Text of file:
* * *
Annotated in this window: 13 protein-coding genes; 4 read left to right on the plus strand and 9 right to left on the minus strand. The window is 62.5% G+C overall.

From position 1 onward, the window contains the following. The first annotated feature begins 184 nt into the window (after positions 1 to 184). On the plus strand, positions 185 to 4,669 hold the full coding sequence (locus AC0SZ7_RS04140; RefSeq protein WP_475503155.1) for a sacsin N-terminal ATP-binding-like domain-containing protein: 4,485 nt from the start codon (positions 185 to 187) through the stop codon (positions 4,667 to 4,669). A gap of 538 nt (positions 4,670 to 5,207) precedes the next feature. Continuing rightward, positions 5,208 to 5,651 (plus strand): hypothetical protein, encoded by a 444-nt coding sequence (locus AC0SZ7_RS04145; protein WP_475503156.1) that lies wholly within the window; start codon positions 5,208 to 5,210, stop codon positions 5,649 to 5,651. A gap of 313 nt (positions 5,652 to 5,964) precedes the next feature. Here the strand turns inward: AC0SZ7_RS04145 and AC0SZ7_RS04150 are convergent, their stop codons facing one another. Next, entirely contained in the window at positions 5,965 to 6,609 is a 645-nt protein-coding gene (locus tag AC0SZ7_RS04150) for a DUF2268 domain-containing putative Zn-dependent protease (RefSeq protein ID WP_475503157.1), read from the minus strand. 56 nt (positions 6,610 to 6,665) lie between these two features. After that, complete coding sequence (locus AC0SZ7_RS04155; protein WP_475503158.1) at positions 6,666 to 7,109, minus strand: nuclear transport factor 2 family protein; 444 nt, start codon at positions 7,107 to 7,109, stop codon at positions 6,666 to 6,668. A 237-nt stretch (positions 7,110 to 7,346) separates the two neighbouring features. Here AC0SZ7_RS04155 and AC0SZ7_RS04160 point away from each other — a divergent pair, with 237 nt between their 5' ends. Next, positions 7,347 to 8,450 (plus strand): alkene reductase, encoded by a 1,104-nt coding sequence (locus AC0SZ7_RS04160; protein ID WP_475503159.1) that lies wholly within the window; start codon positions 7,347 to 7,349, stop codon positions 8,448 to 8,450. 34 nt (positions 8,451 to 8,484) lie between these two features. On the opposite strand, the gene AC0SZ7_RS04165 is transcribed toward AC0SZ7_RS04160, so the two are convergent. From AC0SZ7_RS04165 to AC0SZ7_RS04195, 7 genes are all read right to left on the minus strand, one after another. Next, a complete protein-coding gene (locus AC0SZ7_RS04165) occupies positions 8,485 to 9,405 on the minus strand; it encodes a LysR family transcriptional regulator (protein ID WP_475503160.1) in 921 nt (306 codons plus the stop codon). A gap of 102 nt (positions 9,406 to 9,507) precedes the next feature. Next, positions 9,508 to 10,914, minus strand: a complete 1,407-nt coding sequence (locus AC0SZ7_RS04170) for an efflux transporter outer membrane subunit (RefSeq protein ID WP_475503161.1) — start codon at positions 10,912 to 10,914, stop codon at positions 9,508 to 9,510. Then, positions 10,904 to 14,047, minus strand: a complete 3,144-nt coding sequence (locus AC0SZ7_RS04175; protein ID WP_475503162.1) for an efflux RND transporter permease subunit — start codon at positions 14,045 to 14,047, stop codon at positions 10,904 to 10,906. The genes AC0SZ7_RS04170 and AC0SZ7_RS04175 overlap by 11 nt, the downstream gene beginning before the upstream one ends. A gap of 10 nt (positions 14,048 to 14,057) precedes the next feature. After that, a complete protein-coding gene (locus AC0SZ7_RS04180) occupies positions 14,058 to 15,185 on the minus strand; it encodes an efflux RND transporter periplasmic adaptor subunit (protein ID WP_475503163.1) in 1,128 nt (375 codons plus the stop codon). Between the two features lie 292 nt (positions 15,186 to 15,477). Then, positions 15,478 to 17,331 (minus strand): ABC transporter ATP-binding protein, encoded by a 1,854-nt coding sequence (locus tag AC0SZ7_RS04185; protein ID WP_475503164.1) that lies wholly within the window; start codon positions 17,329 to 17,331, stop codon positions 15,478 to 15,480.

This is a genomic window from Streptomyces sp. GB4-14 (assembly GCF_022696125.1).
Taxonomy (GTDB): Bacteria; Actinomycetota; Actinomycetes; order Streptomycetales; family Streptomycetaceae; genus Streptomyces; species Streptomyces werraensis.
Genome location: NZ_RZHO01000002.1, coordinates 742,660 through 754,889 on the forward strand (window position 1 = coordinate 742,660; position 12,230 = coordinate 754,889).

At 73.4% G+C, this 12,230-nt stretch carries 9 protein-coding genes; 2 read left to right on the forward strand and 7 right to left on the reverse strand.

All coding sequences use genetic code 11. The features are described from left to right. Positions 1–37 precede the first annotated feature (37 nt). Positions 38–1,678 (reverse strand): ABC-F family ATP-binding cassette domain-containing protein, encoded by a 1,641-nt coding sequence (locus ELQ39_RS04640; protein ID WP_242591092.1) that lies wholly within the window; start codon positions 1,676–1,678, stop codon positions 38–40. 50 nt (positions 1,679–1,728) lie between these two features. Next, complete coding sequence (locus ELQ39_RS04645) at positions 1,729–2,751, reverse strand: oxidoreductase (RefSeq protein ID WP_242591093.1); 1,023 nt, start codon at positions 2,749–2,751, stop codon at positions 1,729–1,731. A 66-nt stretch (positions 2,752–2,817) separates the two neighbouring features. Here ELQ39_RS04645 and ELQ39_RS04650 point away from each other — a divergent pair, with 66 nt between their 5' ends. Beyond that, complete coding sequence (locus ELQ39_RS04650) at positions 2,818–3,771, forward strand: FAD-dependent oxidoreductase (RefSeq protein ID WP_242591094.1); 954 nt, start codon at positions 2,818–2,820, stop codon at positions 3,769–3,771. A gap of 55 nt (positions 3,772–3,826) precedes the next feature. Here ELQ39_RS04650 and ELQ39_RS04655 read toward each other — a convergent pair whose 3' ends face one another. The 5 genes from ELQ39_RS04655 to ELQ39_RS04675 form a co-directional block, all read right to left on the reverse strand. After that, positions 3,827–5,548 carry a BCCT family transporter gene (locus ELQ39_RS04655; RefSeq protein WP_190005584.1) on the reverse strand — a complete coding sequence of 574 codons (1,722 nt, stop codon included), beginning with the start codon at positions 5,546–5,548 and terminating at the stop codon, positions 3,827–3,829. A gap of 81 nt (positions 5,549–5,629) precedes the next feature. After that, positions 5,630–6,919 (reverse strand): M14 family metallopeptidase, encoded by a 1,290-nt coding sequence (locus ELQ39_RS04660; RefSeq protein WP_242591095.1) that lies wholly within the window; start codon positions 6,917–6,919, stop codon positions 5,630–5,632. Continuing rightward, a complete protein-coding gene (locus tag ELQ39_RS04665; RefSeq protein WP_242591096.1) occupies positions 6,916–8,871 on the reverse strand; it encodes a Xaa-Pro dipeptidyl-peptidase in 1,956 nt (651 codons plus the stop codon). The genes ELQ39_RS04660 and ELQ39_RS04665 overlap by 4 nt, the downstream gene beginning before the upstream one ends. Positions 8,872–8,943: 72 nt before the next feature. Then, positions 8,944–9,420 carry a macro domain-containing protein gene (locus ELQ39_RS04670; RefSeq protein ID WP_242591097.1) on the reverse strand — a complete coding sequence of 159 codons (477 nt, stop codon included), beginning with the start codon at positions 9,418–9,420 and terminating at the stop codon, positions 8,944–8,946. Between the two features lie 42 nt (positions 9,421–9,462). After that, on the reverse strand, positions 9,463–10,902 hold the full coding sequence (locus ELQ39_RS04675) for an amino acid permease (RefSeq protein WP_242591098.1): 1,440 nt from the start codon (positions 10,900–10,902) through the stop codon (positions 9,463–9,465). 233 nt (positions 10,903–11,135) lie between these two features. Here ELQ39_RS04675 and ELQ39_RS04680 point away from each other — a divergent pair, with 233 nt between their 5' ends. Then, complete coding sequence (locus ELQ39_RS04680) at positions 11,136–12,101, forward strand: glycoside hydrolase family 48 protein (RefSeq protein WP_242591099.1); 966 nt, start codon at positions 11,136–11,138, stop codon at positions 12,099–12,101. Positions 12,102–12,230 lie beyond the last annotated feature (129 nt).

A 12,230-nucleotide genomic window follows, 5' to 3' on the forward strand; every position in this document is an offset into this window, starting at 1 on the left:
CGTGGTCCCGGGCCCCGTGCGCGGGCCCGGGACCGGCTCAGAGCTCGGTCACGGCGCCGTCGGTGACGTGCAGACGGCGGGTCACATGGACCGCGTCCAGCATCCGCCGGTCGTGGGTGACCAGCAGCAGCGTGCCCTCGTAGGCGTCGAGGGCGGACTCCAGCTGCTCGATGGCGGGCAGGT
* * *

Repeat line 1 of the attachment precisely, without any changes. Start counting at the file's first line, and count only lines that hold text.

Annotated in this window: 13 protein-coding genes; 4 read left to right on the plus strand and 9 right to left on the minus strand. The window is 62.5% G+C overall.